The University of Otago appears to be a winner from this
year's Budget, with extra funding for health sciences and
However, Otago Polytechnic, the Tertiary Education Union,
Universities New Zealand and Otago University vice-chancellor
Prof Harlene Hayne have all lamented the narrow focus of
funding increases announced by Tertiary Education Minister
Steven Joyce yesterday. Mr Joyce said the Budget included an
extra $198.6 million for tertiary education.
''This investment will strengthen our higher education
system, improve further the quality of our universities, and
help maintain their international competitiveness,'' he said.
New investment would come from ''reprioritisation'' within
tertiary education and additional money from the Crown.
Of the extra funding, $83.3 million was allocated to tuition
subsidies, which would be increased by 16.4% for pharmacy and
12.4% for physiotherapy - both of which were health sciences
subjects taught at Otago University and 8.5% for both science
Otago University was also likely to benefit from an extra
$13.2 million from the health budget to fund 34 additional
medical places, which is part of the Government's pledge to
providing 200 additional medical places.
Mr Joyce also announced the suspension of inflation
adjustments to the student loan repayment threshold - set at
$19,084 a year or $367 weekly - would be extended for another
Prof Hayne said that, given the university was strongly
focused on research, health sciences and science, additional
funding in those areas was welcome.
However, the Budget was not all positive and many subject
areas continued to miss out on extra funding.
''At the same time, as a university that is highly committed
to the value of a well-rounded education for our students, we
continue to be concerned about funding for other subject
Deputy vice-chancellor research and enterprise Prof Richard
Blaikie welcomed the announcement of $53 million in funding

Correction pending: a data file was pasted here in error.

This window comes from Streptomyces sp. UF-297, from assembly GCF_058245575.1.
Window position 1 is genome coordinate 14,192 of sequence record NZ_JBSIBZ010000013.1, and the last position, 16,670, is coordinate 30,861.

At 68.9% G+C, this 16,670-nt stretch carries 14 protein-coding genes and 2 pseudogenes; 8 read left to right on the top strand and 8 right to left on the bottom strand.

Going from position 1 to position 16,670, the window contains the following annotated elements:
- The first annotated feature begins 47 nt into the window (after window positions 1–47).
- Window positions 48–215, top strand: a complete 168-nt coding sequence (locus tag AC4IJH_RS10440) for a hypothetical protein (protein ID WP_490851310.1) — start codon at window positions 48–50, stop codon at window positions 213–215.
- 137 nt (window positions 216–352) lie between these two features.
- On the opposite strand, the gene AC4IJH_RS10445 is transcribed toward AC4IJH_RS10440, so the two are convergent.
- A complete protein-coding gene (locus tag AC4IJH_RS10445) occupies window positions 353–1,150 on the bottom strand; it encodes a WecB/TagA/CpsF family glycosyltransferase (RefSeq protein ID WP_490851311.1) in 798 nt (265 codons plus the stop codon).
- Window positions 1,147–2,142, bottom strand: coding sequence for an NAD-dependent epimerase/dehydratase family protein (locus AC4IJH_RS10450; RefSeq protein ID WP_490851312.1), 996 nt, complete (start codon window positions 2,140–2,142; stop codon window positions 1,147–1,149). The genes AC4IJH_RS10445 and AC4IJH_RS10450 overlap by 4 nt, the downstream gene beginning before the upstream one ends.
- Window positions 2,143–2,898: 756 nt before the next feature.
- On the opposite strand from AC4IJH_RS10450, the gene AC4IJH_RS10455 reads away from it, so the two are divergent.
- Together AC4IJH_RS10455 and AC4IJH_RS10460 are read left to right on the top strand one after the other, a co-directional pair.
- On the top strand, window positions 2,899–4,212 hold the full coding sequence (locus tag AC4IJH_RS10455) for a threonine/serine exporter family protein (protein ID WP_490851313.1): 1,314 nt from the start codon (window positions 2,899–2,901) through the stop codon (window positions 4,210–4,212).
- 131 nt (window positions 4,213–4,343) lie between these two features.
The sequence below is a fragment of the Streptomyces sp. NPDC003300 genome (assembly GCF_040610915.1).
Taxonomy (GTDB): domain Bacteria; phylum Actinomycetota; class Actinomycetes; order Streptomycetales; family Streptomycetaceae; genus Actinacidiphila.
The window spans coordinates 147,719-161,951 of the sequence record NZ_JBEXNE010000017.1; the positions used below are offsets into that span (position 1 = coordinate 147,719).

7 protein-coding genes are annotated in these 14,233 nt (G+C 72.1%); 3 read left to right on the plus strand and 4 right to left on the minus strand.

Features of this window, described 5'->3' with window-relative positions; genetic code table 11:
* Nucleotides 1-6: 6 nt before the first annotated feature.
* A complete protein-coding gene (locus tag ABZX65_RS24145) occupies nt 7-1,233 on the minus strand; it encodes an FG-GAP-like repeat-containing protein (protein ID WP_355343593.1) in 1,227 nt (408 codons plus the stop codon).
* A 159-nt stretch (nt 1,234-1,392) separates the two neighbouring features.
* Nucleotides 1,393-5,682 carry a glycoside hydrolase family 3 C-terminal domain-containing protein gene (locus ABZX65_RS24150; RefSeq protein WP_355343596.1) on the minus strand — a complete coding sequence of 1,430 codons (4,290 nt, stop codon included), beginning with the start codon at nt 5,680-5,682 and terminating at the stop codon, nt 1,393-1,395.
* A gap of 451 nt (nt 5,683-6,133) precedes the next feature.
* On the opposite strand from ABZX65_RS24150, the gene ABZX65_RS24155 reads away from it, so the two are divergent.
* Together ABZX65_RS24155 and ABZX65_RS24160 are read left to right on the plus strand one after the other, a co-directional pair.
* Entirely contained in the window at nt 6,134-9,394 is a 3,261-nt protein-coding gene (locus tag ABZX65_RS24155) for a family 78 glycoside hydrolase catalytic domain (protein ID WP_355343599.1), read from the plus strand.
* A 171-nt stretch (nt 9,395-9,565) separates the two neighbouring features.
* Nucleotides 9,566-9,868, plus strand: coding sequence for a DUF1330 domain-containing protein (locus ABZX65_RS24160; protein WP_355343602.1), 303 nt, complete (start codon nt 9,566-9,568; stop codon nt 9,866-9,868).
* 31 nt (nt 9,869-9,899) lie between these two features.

to increase the number of Centres of Research Excellence
(Cores) from six to 10.
This comes after it was announced last week that Otago
University was selected to host a new Core in physics and to
co-host a brain research centre.
Prof Blaikie said increasing the number of Cores could be
good news for the projects which made it to the last hurdle
but missed out on funding.
''The Core process has identified that there is strength in
New Zealand research beyond the ability of the first round to
It was to the Government's credit that it identified the need
for extra funding.
Otago Polytechnic communications director Mike Waddell said
it was pleasing to see extra money for tertiary education,
but disappointing funding for many subject areas had not even
been adjusted for inflation.
The polytechnic could gain from the increase in tuition
subsidies for agriculture and the creation of a further 6000
places as part of the Government's ''Apprenticeship Reboot''
Otago University Students' Association president Ruby
Sycamore-Smith said it was disappointing there were no
increases to student allowances and student loans for living
''With costs like rent and power going up, it's harder and
harder to live,'' she said.
- Extra $198.6m for tertiary education. University of Otago
set to benefit from extra funding for health sciences and
- Widespread concern in the tertiary sector that funding for
many subjects has remained flat.